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Viral Cats Destroy a Nonprofit's Website - and that's a good thing

Lori Halley 03 September 2009 2 comments

Have you seen the Greenville Humane Society’s new website? If not, it's likely that a dozen friends will share the link with you before this week is over. As a case study in how nonprofits can use "viral" content — to gain attention, to promote a cause, and to call for action — SpaysNotStrays.org is a winner.

SpaysNotStrays.org screenshotWhat is it?

SpaysNotStrays.org is a terrific flash-based PSA, in which a pleasantly conventional nonprofit website (that happens to advocate for pet population control, quite effectively, even before the animation starts) is gradually overrun and wrecked by a host of playful cats and kittens.

Why does it work?

Cats: It has cats! And if we’ve learned anything from the wild success of LOLcats, CuteOverload, and the like, it's that the Internet can't resist cute animals — especially if they’re funny, and especially when they’re getting the better of humans.

Animation: Even the most web-savvy of audiences are still not entirely jaded by the clever use of technology, somehow — and Hollywood knows, we do so love to watch  those moving pictures!

Facebook submit formSharing: Content can’t “go viral” if it’s a hassle for people to share. This campaign has three easy social-sharing options: share by email, share on Twitter — check out the hashtag #SpaysNotStrays — or share on Facebook.

Note, too, that the Twitter and email messages are pre-populated with text so users don’t have to think about what to write (although of course they can change the words if they’re so inclined) and the Greenville Humane Society gets yet another chance to hammer home its message.

Call to Action: When the animation ends, you’ve got two main choices (besides sharing it with friends): “Watch Again” (and who wouldn’t want to?) or “Learn More”.

Human nature dictates that, since the first screen was so entertaining, a good proportion of viewers will click through on that second link to the humane society’s main website.

SpaysNotStrays.org pop-up There, visitors get a very specific call to action, along with all of the practical information they’ll need to follow through… IF they’re located in Greenville, South Carolina.

No campaign is perfect...

As an animal lover in an entirely different location, I’d like to see this campaign reach out beyond the local Greenville area — beyond supporting the mission of this specific organization to promotion of the underlying cause.

How? Maybe a link to a directory of clinics for those who aren’t in the targetted geographic area is all that it would take? Because this is a local group, I see no great risk of splitting off the audience when it comes to taking real-world action. In fact, a happy collaboration will tend to build credibility for all of the partners.

On the technical end, too, I’ve got one small quibble. Any website that relies entirely on flash animation tends to drop points on accessibility, both human and machine. The words on the page aren’t indexed by search engines or accessible by text-based devices, for example; and the animation needs a browser with a flash player installed and Javascript enabled to play (the only alternative is a blank page or a holding-place graphic, depending on the specific technology used to access the website).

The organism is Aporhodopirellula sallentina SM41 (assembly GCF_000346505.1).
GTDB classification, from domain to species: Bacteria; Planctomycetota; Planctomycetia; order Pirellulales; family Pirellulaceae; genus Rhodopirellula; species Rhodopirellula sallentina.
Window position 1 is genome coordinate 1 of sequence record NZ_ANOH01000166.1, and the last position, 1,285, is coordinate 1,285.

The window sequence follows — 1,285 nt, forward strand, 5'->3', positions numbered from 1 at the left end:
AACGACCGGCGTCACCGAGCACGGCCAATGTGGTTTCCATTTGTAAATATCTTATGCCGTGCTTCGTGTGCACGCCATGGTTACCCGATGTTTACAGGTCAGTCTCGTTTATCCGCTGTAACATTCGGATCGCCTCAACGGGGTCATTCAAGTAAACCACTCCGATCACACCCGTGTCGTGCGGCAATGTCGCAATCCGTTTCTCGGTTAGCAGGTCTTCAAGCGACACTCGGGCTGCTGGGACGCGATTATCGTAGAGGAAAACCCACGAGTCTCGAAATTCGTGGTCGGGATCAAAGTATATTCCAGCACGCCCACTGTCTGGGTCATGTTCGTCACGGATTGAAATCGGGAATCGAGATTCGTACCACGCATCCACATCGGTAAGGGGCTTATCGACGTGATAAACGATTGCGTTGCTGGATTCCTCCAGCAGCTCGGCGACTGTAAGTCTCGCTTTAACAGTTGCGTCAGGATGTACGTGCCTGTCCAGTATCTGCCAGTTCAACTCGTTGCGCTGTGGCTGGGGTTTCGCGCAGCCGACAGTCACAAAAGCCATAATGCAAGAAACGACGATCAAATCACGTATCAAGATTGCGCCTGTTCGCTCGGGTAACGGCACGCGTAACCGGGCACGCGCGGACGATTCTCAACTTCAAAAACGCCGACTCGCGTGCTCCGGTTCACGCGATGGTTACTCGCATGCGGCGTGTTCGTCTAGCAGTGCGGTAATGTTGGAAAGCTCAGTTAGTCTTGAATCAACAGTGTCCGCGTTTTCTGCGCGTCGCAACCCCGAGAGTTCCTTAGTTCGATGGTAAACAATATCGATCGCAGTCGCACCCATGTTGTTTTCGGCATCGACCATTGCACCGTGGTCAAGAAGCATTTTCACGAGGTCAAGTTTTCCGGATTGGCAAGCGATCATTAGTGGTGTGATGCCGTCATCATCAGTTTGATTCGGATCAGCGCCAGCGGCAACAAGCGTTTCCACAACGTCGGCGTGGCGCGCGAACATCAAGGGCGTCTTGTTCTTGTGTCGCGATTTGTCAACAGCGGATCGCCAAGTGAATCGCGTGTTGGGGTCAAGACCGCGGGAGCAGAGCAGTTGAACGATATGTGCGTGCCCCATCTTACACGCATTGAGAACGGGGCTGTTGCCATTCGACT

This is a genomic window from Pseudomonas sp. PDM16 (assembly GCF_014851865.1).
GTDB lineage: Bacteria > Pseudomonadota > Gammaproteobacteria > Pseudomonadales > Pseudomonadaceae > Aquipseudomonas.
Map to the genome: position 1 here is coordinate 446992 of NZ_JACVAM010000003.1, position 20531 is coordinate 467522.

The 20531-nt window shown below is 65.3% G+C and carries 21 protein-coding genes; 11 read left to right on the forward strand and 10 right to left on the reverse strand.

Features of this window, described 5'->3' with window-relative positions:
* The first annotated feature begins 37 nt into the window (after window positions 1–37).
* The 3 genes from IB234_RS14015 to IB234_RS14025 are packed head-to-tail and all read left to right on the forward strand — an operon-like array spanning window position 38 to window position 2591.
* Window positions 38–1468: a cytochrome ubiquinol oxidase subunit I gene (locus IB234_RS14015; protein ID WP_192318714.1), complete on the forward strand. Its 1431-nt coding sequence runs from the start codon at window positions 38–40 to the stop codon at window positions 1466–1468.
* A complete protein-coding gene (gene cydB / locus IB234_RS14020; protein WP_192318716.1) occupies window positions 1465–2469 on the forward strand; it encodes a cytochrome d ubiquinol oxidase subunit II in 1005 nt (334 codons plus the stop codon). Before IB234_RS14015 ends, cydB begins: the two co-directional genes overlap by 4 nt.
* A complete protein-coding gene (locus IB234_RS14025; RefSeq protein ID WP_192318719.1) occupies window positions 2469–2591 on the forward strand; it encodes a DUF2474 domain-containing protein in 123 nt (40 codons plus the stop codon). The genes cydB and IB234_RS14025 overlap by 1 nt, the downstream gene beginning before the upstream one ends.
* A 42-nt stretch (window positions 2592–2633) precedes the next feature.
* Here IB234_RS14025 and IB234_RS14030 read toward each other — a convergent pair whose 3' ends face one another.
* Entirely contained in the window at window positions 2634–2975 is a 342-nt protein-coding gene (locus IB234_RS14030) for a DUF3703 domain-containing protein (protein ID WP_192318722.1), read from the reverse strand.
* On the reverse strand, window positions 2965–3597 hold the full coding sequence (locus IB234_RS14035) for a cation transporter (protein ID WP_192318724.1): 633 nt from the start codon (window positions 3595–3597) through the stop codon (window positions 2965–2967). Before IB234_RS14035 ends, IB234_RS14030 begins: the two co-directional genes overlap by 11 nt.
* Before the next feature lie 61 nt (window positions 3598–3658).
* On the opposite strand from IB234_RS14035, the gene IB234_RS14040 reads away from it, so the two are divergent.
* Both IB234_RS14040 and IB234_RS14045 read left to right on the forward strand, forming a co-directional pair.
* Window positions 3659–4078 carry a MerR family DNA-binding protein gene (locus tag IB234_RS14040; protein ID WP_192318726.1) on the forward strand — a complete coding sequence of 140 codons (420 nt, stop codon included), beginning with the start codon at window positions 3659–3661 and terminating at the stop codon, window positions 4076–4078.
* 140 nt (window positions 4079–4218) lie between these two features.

And obviously, the visually impaired are excluded from the fun whenever content is presented in a visual medium only. I wonder, thinking here of how radio programs are able to create powerful mental images with soundscapes alone, could a similar concept be done with audio? It would be great to hear how a creative ad agency might handle that challenge!

As made-to-go-viral campaigns go, all told, SpaysNotStrays.org stands out as a simple yet brilliant idea, well conceived and well executed. Take a few minutes to visit the kittens, and see what ideas come to mind for promoting your own organization’s projects online.

How might your non-profit’s key message be delivered in various media, for different audiences, in ways that people will want to spread around to friends?  As always, please feel free to share in the comments.

* Thanks to Joe Flowers (@unhatched) for the tip on AdWeek’s blog post: Spay the Cats Before They Ruin Your Web Site.

Lori Halley [Engaging Apricot] Lori Halley [Engaging Apricot]

Posted by Lori Halley [Engaging Apricot]

Published Thursday, 03 September 2009 at 6:42 PM


  • Twitter Trackbacks for Wild Apricot Blog : Viral Cats Destroy a Nonprofit's Website - and that's a good thing [wildapricot.com] on Topsy.com  said:

    Thursday, 03 September 2009 at 7:35 PM
  • Linda said:

    Monday, 07 September 2009 at 5:33 AM

    In the scheme of things, animal welfare organizations receive a very, very tiny proportion of funding from other than individuals.  So, I'm curious what the nifty website cost the Humane Society, and how they're measuring impact on the community.

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